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China’s enterprise income tax law, passed by the National People’s Congress on March 16, will bring about the most important changes the tax system has ever seen, due to the combination of the scale of the changes and the sheer importance of China to the global market, and the strategies of so many multinationals.
The new law will become effective next January 1 and provides unified treatment for foreign-invested enterprises (FIEs) and domestic enterprises.
This ostensibly comes in response to a perceived unfairness in the current system that provided preferential rates and tax holidays to many FIEs, and a belief that these preferences are no longer needed as a result of China lifting key restrictions on the operations of foreign businesses since its accession to the World Trade Organisation in 2001.
However, the position of foreign companies has been that domestic companies have historically been non-compliant in paying taxes; thus a levelling of the tax system would only make sense if there were a corresponding commitment to enforcement of the rules on domestic companies.
The law has a number of key provisions, but the most basic and important change is an increase in the tax rate applicable to many FIEs and a removal of traditional tax holidays. For example, a typical production-oriented FIE has been able to get a holiday of two years tax free and three years at half the applicable rate beginning from the first year of profitability – in many areas and industry sectors the standard income tax rate of 33 per cent could be lowered to 15 or 24 per cent.
The headline rate of 33 per cent will fall to 25 per cent, but many companies who built their business plans based on expectations of the availability of tax holidays and preferences are going to need to re-think their strategy.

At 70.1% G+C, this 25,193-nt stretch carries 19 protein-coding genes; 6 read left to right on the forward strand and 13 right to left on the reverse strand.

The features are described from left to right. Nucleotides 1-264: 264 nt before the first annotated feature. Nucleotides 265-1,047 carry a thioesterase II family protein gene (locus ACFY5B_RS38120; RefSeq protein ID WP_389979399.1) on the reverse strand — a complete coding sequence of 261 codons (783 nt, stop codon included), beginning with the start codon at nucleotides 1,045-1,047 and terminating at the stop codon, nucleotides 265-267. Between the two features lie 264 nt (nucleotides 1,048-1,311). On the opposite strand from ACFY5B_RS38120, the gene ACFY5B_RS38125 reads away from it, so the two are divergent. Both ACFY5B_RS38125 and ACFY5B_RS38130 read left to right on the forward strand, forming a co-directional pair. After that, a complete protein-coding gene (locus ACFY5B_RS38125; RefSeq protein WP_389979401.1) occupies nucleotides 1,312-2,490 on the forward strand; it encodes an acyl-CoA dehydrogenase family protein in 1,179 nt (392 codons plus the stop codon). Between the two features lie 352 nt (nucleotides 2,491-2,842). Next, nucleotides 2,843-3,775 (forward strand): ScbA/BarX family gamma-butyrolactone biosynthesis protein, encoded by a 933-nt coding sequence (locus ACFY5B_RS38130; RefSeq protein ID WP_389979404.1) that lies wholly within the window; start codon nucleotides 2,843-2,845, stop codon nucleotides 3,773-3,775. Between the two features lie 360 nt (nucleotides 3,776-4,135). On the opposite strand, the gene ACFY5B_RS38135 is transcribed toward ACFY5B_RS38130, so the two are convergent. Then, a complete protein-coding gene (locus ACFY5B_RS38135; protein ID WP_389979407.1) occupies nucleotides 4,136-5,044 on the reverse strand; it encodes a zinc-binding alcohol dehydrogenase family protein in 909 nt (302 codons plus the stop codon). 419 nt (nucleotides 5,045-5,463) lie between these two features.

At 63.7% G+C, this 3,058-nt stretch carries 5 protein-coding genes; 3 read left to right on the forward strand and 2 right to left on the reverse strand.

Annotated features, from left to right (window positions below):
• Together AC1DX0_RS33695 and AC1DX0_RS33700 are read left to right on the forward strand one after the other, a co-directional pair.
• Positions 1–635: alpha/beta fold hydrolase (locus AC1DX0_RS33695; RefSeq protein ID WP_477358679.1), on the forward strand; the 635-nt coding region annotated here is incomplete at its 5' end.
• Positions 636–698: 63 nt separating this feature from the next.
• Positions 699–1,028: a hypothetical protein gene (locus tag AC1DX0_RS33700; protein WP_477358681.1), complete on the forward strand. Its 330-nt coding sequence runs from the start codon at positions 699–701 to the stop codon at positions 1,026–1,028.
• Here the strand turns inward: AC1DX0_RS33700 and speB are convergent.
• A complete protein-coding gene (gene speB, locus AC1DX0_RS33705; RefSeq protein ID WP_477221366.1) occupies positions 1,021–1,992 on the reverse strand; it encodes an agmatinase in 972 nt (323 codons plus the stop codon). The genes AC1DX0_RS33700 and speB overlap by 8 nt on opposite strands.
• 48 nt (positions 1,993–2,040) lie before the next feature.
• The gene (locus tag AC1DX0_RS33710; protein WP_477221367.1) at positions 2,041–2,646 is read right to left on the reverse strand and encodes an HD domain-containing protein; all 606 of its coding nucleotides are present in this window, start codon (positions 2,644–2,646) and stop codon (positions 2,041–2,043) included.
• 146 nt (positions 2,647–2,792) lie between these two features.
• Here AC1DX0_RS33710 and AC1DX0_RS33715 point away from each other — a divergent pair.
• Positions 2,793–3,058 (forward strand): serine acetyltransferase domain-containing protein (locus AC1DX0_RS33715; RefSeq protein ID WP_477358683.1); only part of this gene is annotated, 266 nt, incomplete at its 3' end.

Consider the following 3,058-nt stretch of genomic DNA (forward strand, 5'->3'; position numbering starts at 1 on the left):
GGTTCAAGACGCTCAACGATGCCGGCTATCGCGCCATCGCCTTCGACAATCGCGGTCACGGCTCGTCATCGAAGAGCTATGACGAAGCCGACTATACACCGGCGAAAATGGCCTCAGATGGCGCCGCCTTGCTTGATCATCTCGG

There are still rumours that a withholding tax on dividends from FIEs could be introduced, but prospects remain unclear. If one were instituted, FIEs would need to restructure their China investments to take advantage of bilateral tax treaties Beijing has signed with a number of countries.
The focus of China tax planning must shift from seeing the country as a low-tax jurisdiction, where it is desirable to recognise profits, to a relatively high-tax jurisdiction in which the goal is to minimise profits. This means looking at strategies that would remove functions and risks from China operations. This is easier said than done as China has changed from being solely a source of supply to a real business destination for many MNCs.
In China’s developing tax landscape, MNCs face many new changes and almost certainly a substantial increase in their tax burden. An effective China tax strategy will require a long-term focus that will truly move functions and risks outside the country.
The author heads the tax group as a partner with Baker & McKenzie in Shanghai
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